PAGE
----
Educator Spotlight: Dr. Joseph Murry, High School Principal, Assistant Headmaster
Where did you go to college? What is your degree(s) or field of study?
University of Louisiana, Lafayette. BS. Physical Education, English
Southeastern Louisiana University. MS. Physical Education, Health
University of New Orleans. PhD. Educational Leadership
What is the most interesting part of your job?
I like the creative part of this job. As a leader, I was always striving to make things better. As we re-built our campus, we had the opportunity to re-build our curriculum and implement some creative programs. We institutionalized the AP program by adding 13-15 AP and dual enrollment courses in the high school and the Springboard program in the middle school. We launched the Bro. James McDonnell scholars program which last year produced its first graduation class who amassed some $6 million dollars in scholarships. We saw the resurgence of our Debate program with a National Championship achievement. Of course, all of this was not done in isolation or through one person, but in collaboration with a great many dedicated individuals and students. Planting the seed, fostering creativity and watching good things blossom through the work of dedicated and caring professionals is the greatest part of my work as a school leader.
How long have you been working for Holy Cross School?
I have served at Holy Cross for 15 years, the past 14 years as Principal and Assistant Headmaster. Ironically, Holy Cross was my very first teaching job in 1968. I taught 7th and 9th grade English and 10th grade religion. It was a good experience and I learned a great deal that year; however, I really wanted to break into coaching and there were no opportunities to do that, so I moved on to pursue opportunities at another school. However, it was a great learning experience for me and one that stuck with me. When I had the opportunity to return as principal, it was very gratifying to me to return to the place where I started. How fitting that I am finishing my career where I started. However, I really needed all of those experiences in between in order to return with a new set of skills in order to take the reigns as principal.
What is one thing that you think makes Holy Cross School a special place?
I love the rich history of Holy Cross. The fact that Holy Cross is the second oldest school institution of the Congregation of Holy Cross in the United States (Notre Dame, being the first) makes this school a special place. From the very origins of the congregation from Blessed Basil Moreau, the mission which he deemed for all of his schools has stood the test of time. As we have embraced and fostered that mission through these many years we have transformed the world by producing men of values who have made differences in the lives of those they touched. The sacred mission from our founder is what has set us apart and has made us a special place.
Tell us about your favorite memory from your time serving at Holy Cross School?
I know that this may sound strange but the times right after Katrina were some of my better memories. Although Katrina ravaged our school buildings, it did not ravage our souls. It stimulated in us the courage, strength and resilience to come back stronger. We came together as a community and found strength in the words of Blessed Moreau that he wrote to the early missionary brothers as they faced their own Katrina in the form of yellow fever, cholera, sickness and disease). He wrote that he had, “followed New Orleans in mind and heart and that Holy Cross would become a place of great blessings”.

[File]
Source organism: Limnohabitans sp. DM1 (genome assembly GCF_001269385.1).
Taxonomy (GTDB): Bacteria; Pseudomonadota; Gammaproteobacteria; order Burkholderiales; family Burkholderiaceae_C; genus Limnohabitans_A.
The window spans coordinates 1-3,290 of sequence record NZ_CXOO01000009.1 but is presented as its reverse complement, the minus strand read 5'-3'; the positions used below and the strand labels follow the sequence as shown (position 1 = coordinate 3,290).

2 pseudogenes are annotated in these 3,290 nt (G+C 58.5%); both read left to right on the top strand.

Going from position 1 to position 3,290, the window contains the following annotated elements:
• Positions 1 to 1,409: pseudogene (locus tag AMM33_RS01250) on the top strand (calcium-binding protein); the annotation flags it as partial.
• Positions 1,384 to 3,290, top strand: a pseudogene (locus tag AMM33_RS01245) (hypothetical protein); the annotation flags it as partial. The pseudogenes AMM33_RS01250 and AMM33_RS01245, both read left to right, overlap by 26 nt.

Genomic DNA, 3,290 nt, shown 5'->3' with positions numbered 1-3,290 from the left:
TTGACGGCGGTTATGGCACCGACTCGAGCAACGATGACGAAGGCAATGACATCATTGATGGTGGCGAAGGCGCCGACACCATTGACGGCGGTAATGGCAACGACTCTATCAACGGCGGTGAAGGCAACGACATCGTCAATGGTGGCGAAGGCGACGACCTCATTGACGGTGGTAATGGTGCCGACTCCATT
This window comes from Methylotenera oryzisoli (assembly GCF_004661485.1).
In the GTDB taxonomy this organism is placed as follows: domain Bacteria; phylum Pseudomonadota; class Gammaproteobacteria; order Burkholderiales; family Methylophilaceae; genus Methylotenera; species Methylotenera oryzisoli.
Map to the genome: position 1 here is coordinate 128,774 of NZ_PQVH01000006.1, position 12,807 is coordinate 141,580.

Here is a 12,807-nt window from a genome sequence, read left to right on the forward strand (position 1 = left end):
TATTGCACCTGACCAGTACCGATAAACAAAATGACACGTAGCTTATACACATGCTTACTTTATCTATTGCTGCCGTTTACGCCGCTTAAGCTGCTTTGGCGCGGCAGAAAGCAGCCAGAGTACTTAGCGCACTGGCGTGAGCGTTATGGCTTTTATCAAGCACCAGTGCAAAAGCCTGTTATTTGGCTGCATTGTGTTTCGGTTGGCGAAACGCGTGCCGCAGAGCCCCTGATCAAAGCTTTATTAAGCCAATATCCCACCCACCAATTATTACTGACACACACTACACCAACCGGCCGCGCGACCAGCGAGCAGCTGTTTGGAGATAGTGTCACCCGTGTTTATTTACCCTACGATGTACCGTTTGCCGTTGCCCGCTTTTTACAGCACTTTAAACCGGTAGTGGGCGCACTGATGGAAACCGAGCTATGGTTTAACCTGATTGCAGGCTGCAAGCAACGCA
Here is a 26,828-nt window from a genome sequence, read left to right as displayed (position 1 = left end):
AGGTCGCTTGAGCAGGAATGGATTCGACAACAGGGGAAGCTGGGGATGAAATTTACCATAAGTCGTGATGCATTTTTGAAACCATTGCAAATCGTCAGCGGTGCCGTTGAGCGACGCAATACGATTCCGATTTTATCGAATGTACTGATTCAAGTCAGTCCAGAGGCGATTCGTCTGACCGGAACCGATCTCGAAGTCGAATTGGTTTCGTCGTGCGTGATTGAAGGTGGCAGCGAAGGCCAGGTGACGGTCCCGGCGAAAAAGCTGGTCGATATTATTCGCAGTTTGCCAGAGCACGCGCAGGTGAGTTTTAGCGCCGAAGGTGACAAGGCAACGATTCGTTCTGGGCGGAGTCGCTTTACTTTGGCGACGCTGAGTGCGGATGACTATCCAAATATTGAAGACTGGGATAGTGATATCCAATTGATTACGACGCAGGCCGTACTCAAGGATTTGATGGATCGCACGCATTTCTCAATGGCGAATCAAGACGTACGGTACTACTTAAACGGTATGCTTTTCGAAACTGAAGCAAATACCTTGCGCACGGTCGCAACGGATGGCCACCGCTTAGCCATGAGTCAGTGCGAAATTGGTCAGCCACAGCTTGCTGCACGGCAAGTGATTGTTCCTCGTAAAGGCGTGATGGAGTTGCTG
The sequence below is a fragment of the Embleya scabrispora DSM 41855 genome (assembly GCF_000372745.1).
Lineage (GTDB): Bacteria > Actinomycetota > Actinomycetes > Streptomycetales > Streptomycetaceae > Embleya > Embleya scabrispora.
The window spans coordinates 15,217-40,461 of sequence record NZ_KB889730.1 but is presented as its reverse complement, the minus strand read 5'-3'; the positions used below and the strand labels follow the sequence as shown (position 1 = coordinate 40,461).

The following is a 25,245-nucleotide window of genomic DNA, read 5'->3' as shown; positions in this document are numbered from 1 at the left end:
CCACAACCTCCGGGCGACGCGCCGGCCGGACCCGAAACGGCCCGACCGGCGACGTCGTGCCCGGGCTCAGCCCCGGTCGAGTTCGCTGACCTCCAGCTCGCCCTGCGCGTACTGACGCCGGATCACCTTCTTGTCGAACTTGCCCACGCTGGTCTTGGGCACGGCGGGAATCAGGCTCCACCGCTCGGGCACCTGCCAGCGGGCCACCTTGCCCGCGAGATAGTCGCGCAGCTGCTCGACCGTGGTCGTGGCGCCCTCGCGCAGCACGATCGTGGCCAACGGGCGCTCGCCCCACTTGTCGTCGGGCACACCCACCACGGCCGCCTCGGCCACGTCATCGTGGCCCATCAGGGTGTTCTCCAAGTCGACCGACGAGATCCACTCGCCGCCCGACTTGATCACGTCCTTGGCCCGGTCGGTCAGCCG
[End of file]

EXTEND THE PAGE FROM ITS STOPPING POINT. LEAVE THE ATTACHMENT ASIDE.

These words of Blessed Moreau where particularly meaningful to us as we worked to re-build Holy Cross into a place of great blessing. We knew that if we continued to do our work, Father Moreau would send the extra spiritual blessings that we needed to be successful. I witnessed courage, sacrifice and sheer determination on the faces of teachers, parents, students and board members who rolled up their sleeves to help this school flourish again. To some, those were “the worst of times” but ironically those were “the best of times” because of what they brought out in our Holy Cross community.
Tell us about your educational philosophy.
My educational philosophy is one that focuses on the individual and bringing out the best in students. I believe that students have to be challenged in order to grow. They have to experience a bit of discomfort in order to become the best of themselves. Through struggle, there comes learning. Good teachers are those who, first of all, like the kids they teach and enjoy helping their students become all they can be. Over the years, I have seen individuals become great people because of what they have grown into because of the work, encouragement and challenge of a good teacher.
My leadership philosophy is based upon collaborative leadership. I did my dissertation on moral leadership and from that study, I found these three key tenets to be evident: communication, community and creative intelligence. I have strived to practice these tenets in my leadership by openly communicating, involving the school community and being creative in my approach to problems and programs. I have strived to be a collaborative. I have found that there is more strength in the word “We” than in the word “I”.
What are your retirement plans?
I just released my first book, “Coming of Age: A Journey of Growth, Culture and Spirit in Cajun Land.” I have a few more books planned and look forward to writing more when I retire. My current book is available on Amazon: https://www.amazon.com/-/e/B079P38VXC?ref_=pe_1724030_132998070.